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Old 05-06-19, 10:43 AM
  #26  
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Originally Posted by sm1ke View Post
I think it's more to do with cost to own outside of warranty. Some German cars will have the odd gremlins even if maintained properly, but I'm sure the majority are ok (although not as bulletproof as a Toyota or Lexus). But if you have to perform a service outside of warranty, generally the German dealers charge more, and it's harder to find an independent shop that works on German brands.

EDIT: This is the general consensus. There may be exceptions to this "rule", but they are very few and incredibly far between.
I don't know where this "consensus" comes from. Yes, German dealers charge a lot for labor. But so do dealers for other luxury imports, such as Lexus or Jaguar. As for the independents, I have yet to see one that refused to work on German cars. On top of that, there are 8 shops I'm aware of within a reasonable distance of my home that actually specialize in BMWs. I've personally had work done at two of them. There's a great VW/Audi shop less than a mile from my office. These places are not difficult to find, at all.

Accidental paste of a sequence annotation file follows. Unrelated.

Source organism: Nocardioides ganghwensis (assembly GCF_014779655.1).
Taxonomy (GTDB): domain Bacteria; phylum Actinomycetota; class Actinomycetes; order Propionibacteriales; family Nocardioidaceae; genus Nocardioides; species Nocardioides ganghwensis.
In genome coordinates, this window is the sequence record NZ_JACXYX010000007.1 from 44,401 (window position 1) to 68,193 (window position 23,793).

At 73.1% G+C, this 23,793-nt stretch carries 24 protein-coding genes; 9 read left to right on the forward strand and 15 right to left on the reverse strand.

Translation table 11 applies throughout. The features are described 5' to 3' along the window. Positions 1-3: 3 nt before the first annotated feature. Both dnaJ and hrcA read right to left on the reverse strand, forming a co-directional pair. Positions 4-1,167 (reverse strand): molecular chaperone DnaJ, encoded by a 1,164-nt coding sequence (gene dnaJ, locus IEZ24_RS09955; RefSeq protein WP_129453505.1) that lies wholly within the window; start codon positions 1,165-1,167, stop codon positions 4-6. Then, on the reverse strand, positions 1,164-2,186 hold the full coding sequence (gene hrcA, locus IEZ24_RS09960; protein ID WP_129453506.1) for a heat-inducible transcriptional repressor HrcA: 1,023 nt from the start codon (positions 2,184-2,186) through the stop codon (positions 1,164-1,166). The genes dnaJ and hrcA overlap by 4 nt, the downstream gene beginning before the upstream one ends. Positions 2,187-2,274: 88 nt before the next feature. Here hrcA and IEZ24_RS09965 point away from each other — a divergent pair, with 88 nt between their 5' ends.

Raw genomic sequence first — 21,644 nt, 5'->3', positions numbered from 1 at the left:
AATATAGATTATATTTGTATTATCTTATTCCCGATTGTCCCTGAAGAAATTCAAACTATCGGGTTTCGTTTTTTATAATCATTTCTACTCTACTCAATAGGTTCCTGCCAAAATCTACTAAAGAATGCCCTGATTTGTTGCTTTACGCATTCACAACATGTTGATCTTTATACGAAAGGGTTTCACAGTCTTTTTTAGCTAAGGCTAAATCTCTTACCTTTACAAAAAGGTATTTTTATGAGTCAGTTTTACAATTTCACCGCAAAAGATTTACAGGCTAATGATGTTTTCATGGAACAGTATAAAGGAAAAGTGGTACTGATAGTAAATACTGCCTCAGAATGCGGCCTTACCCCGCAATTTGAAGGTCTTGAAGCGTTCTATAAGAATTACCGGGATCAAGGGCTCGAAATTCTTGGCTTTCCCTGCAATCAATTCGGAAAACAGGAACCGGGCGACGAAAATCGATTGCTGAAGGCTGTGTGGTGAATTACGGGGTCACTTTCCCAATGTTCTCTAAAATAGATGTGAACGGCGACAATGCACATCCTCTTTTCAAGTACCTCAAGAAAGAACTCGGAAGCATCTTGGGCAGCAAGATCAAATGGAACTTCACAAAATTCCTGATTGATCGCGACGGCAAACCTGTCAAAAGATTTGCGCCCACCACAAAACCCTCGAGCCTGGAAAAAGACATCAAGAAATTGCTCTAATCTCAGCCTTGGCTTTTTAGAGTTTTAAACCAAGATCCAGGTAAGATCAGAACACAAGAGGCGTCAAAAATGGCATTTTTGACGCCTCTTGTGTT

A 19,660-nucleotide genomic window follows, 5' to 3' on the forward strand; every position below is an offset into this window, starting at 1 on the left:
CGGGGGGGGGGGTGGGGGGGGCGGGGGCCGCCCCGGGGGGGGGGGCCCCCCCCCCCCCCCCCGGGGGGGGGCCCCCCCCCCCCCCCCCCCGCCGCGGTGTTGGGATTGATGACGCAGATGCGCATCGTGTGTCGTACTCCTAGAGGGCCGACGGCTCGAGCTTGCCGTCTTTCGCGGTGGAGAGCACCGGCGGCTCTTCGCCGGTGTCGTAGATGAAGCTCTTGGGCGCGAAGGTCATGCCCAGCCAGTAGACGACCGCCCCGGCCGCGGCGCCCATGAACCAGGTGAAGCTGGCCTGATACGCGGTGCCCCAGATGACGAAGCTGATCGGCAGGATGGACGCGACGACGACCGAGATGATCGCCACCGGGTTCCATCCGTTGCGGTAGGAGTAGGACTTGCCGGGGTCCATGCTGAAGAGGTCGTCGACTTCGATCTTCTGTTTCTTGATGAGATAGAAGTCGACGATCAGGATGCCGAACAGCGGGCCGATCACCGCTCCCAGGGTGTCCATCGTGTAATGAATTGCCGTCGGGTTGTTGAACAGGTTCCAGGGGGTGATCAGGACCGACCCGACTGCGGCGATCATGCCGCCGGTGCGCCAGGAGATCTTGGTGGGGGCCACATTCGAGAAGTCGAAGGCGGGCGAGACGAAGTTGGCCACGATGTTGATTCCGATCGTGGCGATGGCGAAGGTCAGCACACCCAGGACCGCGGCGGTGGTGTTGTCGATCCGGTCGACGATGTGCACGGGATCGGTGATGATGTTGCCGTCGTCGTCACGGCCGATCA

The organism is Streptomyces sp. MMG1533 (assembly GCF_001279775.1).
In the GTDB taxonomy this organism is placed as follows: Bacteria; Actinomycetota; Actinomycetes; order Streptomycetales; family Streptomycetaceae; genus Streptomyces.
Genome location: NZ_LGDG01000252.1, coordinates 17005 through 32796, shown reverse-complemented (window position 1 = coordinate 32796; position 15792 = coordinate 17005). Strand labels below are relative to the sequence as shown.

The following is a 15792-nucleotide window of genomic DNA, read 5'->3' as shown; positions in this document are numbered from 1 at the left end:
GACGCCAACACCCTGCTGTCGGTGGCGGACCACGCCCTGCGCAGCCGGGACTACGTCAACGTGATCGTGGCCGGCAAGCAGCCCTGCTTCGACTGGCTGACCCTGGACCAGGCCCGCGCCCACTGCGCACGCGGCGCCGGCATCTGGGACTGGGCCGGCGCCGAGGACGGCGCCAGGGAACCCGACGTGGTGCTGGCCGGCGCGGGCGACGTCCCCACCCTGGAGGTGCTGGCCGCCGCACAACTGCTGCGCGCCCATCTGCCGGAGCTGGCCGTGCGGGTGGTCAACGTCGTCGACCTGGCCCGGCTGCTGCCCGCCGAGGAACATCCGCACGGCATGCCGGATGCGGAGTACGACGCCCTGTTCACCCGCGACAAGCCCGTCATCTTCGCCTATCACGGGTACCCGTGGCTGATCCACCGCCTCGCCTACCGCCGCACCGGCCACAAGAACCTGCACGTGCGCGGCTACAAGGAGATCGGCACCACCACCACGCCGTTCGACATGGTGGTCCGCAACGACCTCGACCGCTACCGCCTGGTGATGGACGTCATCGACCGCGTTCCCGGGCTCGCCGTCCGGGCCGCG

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Old 05-06-19, 10:57 AM
  #27  
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Originally Posted by Johnhav430 View Post
I guess your way is saying a new BMW 330i costs $59k and I could finance it 100% instead of putting anything down. I'll put the downpayment of $40k into the market instead, and pay 2% on the loan (I think higher today). Did you really put 40k into the market? And if you did, what if the market has a downturn?

edit p.s. let me actually prove you to be right. I took $29,999.99 out of savings in Dec. 2006, and plunked it down on the 335i. Actually, it was play money from my brokerage account, and I wanted to spend it before it took a downturn, so technically it went from brokerage to savings, and was withdrawn from savings. If I didn't buy a car it would have stayed there.